Scott Morrison says that his government had brought its budget "back into surplus this year" and has implied that there will be no outpouring of federal funds to stimulate the near-stagnant economy ("PM won't budge from surplus vow", September 8, p11).
Both undertakings are questionable. Firstly, the budget will not officially be in surplus unless this can be demonstrated in next May's federal budget. Secondly, the strength of Mr Morrison's determination not to "loosen the budget purse strings" seems to depend on the political circumstances of the time.
Mr Morrison seems happy to spend tens of thousands of dollars to fly the Biloela Tamil family from Melbourne to the Christmas Island detention centre. Reopening the centre in April, after its closure in October 2018 cost $185 million, and keeping it open has since cost about $23 million.
Mr Morrison also seems more than happy to spend vast sums of taxpayers' money, without informing, let alone consulting us, on his pet rock - coal. According to the Institute for Energy Economics and Financial Analysis, the federal and Queensland governments have undertaken to grant $4.4 billion in direct subsidies, tax exemptions and deferrals, and a 10-year royalties "holiday" to the Adani Carmichael coal mine project, most of the funds coming from the federal government.
These facts do not paint a picture of spending restraint.
Dr Douglas E. Mackenzie, Deakin
An unsentimental journey
The other week, my wife and I had an outing much like that of Dave Jeffrey and his wife ("Tram disappoints", Letters, September 12).
"Rapid(?)" bus from Chapman to Civic, business in Civic, tram to Gungahlin, lunch in Gungahlin and then tram and bus back to Chapman with all travel free. Our bus/tram transfer at Civic involved waiting for a tram, rather than missing a departing one.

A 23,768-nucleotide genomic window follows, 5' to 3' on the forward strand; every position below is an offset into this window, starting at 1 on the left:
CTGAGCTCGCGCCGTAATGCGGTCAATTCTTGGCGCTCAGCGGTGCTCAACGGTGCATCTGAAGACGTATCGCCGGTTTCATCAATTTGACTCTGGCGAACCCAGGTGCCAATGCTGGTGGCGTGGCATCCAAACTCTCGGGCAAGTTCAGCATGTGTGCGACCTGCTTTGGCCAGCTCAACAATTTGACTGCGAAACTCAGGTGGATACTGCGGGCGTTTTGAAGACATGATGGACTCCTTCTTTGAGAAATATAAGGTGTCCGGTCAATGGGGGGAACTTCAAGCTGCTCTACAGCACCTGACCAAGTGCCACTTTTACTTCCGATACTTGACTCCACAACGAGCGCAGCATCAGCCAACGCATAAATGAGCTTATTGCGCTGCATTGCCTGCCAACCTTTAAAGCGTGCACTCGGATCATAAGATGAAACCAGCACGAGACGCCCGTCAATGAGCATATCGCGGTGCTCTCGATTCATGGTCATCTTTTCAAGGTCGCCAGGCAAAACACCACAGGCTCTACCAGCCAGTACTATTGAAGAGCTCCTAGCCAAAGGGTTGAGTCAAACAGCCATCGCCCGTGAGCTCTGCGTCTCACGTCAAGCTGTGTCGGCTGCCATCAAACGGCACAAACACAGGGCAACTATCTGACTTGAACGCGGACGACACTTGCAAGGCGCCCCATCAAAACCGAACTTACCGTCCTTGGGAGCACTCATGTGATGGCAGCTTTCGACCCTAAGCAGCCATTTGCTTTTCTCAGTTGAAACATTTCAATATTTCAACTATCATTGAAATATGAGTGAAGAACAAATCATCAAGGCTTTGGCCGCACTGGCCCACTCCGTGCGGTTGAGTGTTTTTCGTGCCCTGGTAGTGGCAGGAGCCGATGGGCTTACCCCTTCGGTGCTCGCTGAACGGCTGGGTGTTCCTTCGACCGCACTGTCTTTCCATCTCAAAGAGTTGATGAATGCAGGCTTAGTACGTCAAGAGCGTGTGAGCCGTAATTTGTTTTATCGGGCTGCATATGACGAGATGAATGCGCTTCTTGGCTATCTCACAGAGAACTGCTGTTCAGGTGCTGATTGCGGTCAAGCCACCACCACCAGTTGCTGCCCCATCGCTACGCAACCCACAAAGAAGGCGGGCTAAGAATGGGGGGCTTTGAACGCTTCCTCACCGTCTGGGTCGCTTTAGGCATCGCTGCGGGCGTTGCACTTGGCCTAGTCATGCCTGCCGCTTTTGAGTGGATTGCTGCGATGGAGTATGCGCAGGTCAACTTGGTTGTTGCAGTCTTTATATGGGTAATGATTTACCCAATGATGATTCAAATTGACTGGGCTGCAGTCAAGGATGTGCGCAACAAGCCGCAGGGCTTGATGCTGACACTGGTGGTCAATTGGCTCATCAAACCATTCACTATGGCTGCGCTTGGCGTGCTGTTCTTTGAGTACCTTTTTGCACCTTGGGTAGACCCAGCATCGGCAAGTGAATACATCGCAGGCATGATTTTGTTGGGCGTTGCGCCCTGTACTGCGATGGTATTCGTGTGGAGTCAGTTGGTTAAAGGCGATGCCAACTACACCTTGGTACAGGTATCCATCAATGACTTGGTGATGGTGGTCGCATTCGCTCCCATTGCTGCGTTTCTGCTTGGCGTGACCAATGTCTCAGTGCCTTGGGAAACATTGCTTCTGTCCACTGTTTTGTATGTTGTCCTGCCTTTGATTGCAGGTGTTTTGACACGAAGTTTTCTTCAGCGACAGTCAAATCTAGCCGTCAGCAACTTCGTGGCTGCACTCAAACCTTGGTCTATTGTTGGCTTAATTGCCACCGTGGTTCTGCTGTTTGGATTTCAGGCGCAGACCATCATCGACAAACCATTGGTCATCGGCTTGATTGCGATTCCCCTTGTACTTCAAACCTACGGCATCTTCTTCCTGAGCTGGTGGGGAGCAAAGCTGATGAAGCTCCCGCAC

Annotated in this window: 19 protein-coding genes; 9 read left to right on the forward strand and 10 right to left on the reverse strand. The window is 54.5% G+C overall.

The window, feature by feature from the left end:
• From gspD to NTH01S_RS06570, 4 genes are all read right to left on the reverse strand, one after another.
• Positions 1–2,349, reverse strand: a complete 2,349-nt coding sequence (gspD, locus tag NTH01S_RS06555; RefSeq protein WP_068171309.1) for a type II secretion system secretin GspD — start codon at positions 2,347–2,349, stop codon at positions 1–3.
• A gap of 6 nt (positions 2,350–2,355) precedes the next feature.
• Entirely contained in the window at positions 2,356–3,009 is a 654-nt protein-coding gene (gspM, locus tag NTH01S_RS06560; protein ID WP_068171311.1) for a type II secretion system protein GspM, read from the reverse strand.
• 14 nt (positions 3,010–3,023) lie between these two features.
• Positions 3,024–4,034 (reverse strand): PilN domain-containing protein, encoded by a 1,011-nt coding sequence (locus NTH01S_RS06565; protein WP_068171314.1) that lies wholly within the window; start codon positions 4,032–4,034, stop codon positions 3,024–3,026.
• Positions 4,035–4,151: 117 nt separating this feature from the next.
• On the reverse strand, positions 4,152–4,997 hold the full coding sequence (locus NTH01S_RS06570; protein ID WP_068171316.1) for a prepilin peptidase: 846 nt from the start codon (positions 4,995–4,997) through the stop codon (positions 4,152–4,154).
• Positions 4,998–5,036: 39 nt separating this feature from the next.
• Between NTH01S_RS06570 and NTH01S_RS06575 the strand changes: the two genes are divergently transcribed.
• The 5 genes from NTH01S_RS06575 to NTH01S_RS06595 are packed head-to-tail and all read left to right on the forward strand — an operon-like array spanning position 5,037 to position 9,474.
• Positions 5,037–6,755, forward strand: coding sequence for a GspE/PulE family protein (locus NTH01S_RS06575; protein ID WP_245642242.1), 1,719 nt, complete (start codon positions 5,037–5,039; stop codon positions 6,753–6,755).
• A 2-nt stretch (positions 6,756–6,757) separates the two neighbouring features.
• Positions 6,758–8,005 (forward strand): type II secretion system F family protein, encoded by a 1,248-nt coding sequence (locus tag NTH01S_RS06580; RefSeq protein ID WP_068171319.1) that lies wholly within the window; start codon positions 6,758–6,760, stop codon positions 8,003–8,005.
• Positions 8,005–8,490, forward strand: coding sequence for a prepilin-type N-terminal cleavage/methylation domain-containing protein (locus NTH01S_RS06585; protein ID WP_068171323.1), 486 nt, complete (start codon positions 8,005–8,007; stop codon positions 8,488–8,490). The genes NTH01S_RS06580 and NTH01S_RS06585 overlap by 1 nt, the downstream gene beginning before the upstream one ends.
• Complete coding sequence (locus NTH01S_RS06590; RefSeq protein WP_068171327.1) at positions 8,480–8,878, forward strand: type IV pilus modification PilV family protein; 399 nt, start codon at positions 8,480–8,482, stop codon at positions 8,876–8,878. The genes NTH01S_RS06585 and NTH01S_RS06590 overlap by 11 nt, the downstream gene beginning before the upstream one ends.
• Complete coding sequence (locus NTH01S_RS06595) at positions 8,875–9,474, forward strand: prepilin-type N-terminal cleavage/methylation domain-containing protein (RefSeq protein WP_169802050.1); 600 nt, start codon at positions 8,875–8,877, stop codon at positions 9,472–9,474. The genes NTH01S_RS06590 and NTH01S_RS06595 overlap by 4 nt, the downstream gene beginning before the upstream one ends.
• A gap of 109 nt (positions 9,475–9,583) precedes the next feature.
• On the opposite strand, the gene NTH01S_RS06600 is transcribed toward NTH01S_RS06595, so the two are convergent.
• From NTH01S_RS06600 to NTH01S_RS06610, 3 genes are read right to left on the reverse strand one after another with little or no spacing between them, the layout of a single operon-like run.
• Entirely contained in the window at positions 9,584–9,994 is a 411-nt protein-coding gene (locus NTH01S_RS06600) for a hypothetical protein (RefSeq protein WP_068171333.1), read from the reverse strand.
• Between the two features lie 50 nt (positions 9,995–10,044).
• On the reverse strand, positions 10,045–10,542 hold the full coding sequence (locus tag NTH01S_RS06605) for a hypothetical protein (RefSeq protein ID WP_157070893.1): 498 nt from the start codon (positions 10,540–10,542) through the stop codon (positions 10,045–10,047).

The outbound journey was OK but the return journey was disappointing. My single seat was narrow and hard. I sat above the bogie at an articulation point and at least one wheel of the bogie set had a "flat" spot, producing a clunk-clunk-clunk.., the frequency of which varied directly with the speed of the tram.
I don't know if the maintenance depot in Mitchell has a wheel-turning lathe. If not, they should invest in one soon.
However, the most annoying feature of both trips was the announcements, about 2-3 seconds after departure from Station X, that "...we have just departed from Station X". Of what benefit to anyone is that?
Oh yes, lunch at Gungahlin was very enjoyable.
Paul E Bowler, Chapman
I'm not OK
I've just been watching another Question Time from the House of Representatives, on RU OK Day. No, I'm not OK. It's another depressing disgrace. I urge the broadcasters to include the phone numbers of Lifeline, Beyond Blue and other counselling services, as is usual at the end of distressing content.
Steve Swift, Greenway
To the point